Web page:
Mechanically Operated Loss-of-Head Gage. The equipment that
operates the indicator, or indicator recorder instrument, requires the maintenance
operations described in the following paragraphs. The inspector should follow these
instructions in general and consult the manufacturer's instructions for detailed
Each month, check the zero setting in the following way.
Open the equalizing valve on mercury float-type head gages and make certain that the
indicator arm and the recording pen return to zero. Note the reason for any incorrect
reading, and adjust the stop collar or wire cable, if necessary, to bring the indicator to
the proper zero reading. On floats and float chambers that are so equipped, release
the air. (On some models it is possible to release the air by jerking the wire cable
Each month, remove the float from the float chamber, wash
the float, and remove encrustations. Use care not to mar the float. Replace the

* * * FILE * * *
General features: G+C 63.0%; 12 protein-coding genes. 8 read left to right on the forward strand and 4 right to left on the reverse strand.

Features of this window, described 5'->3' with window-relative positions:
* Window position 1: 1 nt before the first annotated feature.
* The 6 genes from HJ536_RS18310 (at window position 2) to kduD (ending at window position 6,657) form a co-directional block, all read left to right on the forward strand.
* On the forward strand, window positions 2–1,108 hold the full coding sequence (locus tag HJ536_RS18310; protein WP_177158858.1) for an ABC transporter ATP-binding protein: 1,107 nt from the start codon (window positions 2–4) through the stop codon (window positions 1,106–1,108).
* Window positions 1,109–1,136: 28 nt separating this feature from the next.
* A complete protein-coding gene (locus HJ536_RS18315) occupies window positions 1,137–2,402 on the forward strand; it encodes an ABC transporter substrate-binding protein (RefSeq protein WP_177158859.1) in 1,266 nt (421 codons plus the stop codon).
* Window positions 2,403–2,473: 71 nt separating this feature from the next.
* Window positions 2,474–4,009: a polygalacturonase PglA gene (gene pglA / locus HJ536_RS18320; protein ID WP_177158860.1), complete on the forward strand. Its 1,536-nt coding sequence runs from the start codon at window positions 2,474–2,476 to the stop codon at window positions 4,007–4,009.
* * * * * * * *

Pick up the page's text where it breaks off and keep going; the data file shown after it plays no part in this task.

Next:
mercury, if necessary, avoiding any spillage. When replacing the mercury, be sure that
the amount is correct. Also, paint the interior and exterior of the float chamber and
other parts each year to prevent corrosion. In addition, check the pressure pipelines to
the float chamber and remove any encrustation.
Caution: Mercury fumes are poisonous. Handle mercury carefully since a
spill creates a continuing health hazard and is difficult to clean up.
Diaphragm-Pendulum Unit Loss-of-Head Gage. When the
actuating mechanism is of this type, the following general maintenance procedures
apply. For a more detailed discussion of the procedures, consult the manufacturer's
Each month, purge the diaphragm cases of air and check
the cable to be sure that it leaves the segment at a tangent to the lower end when the
unit reads zero. Remove dirt from the knife edges; if necessary, tighten the cam hubs
on their shafts. Drain mud from the mud leg as described in par. 126.96.36.199(a)(2) above.
Check the pipelines to the diaphragm twice a year to make
sure that they are open and free of encrustation.
Inspect the diaphragms each year for leakage. Replace if
Note: Spare diaphragms should be kept underwater.